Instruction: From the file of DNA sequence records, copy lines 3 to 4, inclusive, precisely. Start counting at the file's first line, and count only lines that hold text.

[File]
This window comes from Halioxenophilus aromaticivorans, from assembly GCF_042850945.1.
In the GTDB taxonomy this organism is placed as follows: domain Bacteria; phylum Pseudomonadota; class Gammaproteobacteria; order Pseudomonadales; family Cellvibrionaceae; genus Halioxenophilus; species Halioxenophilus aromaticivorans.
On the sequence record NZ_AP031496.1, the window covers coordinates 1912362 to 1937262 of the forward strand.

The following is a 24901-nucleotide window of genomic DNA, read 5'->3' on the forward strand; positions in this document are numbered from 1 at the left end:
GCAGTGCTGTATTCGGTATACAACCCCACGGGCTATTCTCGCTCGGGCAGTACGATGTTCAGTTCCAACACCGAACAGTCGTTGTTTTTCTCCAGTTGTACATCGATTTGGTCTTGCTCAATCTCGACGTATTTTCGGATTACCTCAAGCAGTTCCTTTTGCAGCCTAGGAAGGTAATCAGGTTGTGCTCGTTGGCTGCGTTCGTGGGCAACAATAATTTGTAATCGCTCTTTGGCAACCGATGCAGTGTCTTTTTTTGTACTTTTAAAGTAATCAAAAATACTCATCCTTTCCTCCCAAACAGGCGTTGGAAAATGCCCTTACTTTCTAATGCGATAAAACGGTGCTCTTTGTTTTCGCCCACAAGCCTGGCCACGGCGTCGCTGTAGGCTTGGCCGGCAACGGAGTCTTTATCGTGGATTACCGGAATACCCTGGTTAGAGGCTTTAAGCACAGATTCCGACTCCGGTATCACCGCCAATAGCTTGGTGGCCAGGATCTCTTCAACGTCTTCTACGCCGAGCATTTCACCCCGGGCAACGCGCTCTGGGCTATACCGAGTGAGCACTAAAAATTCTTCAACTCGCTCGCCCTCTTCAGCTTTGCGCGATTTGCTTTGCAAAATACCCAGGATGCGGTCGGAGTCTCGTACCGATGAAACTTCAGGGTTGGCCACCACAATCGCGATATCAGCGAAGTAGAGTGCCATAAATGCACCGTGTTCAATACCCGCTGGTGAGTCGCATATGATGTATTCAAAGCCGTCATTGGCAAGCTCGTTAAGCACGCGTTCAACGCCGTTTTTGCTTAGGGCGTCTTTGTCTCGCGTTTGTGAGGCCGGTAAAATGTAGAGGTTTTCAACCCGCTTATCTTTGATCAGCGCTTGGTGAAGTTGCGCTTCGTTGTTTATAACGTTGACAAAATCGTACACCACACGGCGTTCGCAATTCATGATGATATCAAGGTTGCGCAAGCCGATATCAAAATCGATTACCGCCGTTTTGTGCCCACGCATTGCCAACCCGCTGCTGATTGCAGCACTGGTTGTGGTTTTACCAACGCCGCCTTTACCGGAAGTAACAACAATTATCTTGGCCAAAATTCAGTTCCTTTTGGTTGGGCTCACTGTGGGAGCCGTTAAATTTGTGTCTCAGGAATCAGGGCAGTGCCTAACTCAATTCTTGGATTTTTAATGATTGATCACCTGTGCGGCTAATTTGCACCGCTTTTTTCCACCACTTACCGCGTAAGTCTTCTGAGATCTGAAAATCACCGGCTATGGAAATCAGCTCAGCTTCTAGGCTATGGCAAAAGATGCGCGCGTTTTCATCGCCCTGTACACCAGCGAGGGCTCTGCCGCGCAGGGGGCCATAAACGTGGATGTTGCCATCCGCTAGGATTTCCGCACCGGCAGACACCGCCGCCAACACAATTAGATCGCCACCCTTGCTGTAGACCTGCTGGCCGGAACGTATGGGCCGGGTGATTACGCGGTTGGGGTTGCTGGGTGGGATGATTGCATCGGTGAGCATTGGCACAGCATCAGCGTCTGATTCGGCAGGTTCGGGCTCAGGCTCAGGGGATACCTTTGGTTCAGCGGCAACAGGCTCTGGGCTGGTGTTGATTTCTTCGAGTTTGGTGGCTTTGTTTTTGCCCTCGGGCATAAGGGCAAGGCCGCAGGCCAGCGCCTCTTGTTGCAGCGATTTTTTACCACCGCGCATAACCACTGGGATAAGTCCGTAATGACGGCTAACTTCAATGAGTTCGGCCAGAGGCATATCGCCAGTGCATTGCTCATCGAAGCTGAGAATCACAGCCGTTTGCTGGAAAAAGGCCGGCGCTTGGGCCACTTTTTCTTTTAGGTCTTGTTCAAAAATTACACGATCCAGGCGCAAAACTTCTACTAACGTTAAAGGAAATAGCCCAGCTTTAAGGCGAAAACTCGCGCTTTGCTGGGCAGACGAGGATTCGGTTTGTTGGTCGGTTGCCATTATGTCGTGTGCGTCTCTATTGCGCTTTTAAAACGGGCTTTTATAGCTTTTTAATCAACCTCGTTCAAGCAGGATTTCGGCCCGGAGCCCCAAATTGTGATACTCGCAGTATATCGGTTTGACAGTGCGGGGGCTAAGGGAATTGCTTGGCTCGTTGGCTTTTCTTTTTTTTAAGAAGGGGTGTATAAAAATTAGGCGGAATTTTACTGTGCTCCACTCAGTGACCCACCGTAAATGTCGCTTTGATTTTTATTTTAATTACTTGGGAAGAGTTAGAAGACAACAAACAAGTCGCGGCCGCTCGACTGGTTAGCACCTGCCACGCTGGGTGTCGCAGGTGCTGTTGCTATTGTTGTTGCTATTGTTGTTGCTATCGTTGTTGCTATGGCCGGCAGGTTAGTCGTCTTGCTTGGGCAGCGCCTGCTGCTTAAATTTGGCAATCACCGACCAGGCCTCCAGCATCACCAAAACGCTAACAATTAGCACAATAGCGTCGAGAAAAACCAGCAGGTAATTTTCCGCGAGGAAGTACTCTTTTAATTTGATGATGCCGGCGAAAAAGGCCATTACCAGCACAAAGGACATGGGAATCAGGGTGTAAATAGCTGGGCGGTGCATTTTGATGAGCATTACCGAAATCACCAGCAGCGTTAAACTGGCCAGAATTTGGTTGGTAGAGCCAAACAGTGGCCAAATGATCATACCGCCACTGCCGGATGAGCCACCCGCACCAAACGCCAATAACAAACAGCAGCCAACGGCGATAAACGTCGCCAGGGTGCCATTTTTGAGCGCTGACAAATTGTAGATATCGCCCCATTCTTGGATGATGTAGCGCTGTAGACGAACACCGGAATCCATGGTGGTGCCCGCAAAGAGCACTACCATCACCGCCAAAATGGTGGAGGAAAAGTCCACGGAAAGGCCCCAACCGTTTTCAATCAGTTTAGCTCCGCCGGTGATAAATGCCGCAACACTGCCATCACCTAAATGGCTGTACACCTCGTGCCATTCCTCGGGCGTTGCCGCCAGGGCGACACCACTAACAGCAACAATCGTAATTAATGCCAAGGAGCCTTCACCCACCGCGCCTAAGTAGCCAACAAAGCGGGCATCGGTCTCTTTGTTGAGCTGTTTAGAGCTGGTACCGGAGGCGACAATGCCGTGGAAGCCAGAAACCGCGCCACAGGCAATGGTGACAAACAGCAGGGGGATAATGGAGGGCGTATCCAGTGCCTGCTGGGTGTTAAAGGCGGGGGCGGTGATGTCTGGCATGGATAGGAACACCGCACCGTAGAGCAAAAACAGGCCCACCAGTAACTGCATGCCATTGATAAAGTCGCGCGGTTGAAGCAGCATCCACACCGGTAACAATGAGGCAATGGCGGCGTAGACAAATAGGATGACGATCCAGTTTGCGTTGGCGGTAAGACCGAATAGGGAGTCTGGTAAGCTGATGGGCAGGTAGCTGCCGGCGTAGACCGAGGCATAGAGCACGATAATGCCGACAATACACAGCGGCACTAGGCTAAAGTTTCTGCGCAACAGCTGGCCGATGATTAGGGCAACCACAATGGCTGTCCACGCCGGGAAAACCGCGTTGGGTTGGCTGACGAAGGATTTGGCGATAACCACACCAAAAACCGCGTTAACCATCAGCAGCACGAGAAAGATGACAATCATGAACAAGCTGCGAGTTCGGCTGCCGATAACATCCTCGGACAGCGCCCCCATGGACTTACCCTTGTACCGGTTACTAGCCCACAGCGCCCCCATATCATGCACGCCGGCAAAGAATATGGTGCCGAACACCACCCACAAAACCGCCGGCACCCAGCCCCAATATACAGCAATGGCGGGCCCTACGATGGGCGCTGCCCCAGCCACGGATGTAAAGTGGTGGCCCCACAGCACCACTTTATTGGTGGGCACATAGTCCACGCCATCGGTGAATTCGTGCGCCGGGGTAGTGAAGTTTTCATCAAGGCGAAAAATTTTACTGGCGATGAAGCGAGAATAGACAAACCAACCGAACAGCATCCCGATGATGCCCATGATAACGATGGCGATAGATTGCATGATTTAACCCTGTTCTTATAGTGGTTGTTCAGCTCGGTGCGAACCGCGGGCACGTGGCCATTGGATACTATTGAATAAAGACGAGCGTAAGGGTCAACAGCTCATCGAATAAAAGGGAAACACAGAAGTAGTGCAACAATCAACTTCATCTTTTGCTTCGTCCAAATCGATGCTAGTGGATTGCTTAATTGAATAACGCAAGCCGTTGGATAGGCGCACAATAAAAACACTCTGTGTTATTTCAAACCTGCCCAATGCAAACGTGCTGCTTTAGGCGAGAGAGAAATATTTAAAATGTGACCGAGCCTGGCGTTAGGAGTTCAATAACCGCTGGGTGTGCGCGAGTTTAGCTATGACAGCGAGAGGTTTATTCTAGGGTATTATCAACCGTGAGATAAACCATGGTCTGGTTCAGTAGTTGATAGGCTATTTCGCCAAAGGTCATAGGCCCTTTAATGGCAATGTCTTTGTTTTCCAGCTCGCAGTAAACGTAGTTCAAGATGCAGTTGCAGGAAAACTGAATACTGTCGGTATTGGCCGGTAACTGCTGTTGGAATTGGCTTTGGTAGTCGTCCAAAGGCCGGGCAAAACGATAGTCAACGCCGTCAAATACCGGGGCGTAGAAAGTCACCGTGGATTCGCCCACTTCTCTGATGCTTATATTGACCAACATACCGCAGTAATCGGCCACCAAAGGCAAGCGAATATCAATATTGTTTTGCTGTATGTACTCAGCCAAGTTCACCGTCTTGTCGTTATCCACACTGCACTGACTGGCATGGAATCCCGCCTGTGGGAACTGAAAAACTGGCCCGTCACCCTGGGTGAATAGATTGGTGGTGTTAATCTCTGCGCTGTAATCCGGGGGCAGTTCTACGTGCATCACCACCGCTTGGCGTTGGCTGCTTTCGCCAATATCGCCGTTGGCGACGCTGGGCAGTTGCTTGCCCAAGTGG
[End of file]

On the sequence record NZ_AP031496.1, the window covers coordinates 1912362 to 1937262 of the forward strand.

The following is a 24901-nucleotide window of genomic DNA, read 5'->3' on the forward strand; positions in this document are numbered from 1 at the left end: